On the shores of the Conspiracy River

Right now the world is divided along the Conspiracy River: a fantasy narrative on one side; reality on the other. Each person today believes he or she stands on the shores of reality while the crazies mill around uselessly on the other side, but of course, some of them must be wrong. There is only one reality. There is only one truth.

Who is wrong? Is it the vast majority of Americans and their good friends the Israelis, all of whom have the powerful fantasy narrative corporate media machine projecting their righteousness 24x7 in high def hasbara tv? Or is it the other vast but invisible majority: all those who live outside the US/Israeli bubble -- whether geographically or intellectually?

There must be people moving within the establishment (government, intelligence, military, media, academia, think tanks, etc.) who chafe under the fantasy narrative. What do they do about that? Become a whistleblower? Think about becoming a whistleblower?

It would seem to me that a charismatic whistleblower would be very well received by people living on reality shores. A military person would be ideal, but it would not have to be a military person. And yet a military person could instantly appeal to the values of patriotism, which would theoretically be recognized by those on the fantasy narrative shore, as they believe they're also patriots, because they diligently support the fantasy narrative that tells them so. And they would say, "Hey, man? What the hell are you doing over there?!?"

But then, we have the example of Scott Ritter. He has charisma. He has experience. He has command of the facts. But his timing was off, and now some people will never consider him because he was waaaaay ahead of his time. For that they had to trash him on fantasy narrative shores (visit the way back machine, 2002).
First CNN had on its own news chief, Eason Jordan, who had just returned from Baghdad where he was bagging the rights to cover the war. (Imagine the ratings!) He dismissed Ritter with a "Well, Scott Ritter's chameleon-like behaviour has really bewildered a lot of people..." and a "Well, U.S. officials no longer give Scott Ritter much credibility..." The network followed up with more interviews vilifying Ritter, neither of which cut to the heart of the matter: Why declare war? On what grounds? At what cost? Ritter was characterized as "misguided," "disloyal" and "an apologist for and a defender of Saddam Hussein." By Monday, professional hairdo Paula Zahn told viewers Ritter had "drunk Saddam Hussein's Kool-Aid." Over on MSNBC, Curtis & Kuby co-host Curtis Sliwa compared him to "a sock puppet" who "oughta turn in his passport for an Iraqi one." But the nadir came later on CNN when makeup job Kyra Phillips interrogated him, implying that he was being paid by Iraq —and all but calling him a quisling.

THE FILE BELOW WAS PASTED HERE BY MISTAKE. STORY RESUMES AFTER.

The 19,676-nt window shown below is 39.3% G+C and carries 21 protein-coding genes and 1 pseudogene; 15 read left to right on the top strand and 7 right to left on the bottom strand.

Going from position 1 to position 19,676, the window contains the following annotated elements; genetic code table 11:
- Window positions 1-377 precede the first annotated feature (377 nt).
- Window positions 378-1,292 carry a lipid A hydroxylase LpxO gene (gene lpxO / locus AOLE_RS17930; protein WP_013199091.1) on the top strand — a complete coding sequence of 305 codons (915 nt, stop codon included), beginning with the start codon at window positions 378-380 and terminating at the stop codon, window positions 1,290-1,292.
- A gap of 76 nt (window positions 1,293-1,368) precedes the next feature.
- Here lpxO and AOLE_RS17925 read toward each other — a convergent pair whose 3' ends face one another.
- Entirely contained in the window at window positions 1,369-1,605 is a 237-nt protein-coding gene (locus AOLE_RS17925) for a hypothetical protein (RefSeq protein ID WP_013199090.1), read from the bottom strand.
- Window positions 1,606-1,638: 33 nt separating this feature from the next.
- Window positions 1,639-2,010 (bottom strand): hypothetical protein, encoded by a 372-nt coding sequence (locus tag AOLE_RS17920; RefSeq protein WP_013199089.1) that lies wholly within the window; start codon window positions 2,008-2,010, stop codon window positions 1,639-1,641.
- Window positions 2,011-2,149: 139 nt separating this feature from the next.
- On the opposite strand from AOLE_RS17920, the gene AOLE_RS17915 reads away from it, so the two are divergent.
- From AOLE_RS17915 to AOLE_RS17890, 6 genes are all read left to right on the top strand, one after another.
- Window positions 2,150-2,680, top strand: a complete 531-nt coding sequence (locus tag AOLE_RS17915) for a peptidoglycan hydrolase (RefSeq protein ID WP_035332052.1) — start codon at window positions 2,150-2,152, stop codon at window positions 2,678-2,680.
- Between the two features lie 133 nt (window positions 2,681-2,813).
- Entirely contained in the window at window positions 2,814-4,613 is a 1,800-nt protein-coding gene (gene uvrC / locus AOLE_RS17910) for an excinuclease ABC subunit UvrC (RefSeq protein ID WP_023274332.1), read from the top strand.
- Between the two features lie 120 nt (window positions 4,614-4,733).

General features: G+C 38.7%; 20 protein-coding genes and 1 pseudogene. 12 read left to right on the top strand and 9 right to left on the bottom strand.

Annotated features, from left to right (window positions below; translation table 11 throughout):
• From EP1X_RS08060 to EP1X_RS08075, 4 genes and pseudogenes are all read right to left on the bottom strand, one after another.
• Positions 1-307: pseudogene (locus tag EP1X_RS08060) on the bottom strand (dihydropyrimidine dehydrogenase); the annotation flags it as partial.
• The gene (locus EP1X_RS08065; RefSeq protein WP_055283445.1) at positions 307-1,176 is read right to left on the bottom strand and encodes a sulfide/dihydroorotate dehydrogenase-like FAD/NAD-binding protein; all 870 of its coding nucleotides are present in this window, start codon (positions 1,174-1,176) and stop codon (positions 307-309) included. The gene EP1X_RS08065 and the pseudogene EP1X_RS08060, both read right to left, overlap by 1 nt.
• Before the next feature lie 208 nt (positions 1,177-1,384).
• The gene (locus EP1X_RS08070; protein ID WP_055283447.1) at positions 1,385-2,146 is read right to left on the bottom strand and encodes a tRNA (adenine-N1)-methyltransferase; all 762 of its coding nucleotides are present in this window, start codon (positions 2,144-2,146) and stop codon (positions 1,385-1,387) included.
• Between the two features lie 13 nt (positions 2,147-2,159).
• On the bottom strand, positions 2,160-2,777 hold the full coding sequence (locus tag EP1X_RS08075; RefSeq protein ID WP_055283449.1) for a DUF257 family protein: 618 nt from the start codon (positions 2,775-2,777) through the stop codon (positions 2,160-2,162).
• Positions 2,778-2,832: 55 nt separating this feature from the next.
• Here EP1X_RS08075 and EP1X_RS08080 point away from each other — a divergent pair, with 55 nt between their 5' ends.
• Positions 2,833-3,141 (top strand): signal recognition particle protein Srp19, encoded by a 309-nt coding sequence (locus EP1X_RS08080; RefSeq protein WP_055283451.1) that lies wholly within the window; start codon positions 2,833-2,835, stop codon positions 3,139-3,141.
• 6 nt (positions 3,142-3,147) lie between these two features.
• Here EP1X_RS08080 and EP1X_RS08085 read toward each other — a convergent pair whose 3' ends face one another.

As if people like Scott Ritter grow on trees, which they certainly do not. Can you imagine what the world might be like today if CNN and all the other paid shills didn't get away with the hatchet job on Scott Ritter? How many millions of people would be alive today? How many families would be happy today? What would our economy be like today if we had believed Scott Ritter instead of Eason Jordon, Paula Zahn, Curtis Sliwa and Kyra Phillips?

This is what people need to think about, because somebody is going to come forward again, and when the hatchets come out, who are you going to believe this time?


Pete said...

The dilemma of being a whistle blower, of course, is the risk. You get one chance to blow that whistle, only one. If you blow it and nobody stops what they're doing, your career is basically over. You blow it a second time and you're a crazy Chicken Little. You have to make it count the first time, and that takes connections and coordination. You basically need to have a major press conference already scheduled before you blow the whistle. Lots of phone calls need to be made to set that up.

Sure, there are whistle blower policies and bulletins that spell out processes and authorities, but that's all just for the bureaucratic stage act. The real action is all political, and the whistle blowers only get traction when a political play can be facilitated, when there's a chance one creep can move up at the expense of a rival creep.

So ask yourself, when was the last time BOTH political parties were embarrassed or hurt by one whistle blow? I can't think of one.

The little guy tends to get run over by establishment politics. That's the real American way, unfortunately.

A. Peasant said...

Well, this is my response to our little debate about resistance leaders. The more I thought about it, the more I see it coming back to this problem. There must be many people who know things, but how many can make the arrangements to withstand the process? And have the courage?

The financial corruption does cut across everyone. Leaked documents would be useful. It will be interesting to see what happens with the documents supposedly given to Hal Turner. Then you have a ball, at least, and just need people to run with it.

Greg Bacon said...

Saw one of the CNN talking heads, Rich Sanchez, interview Ritter and accuse him of being too strident when he was saying that Iraq had NO WMD's.

Think that things on the other side of the looking glass, with Alice, would make more sense.

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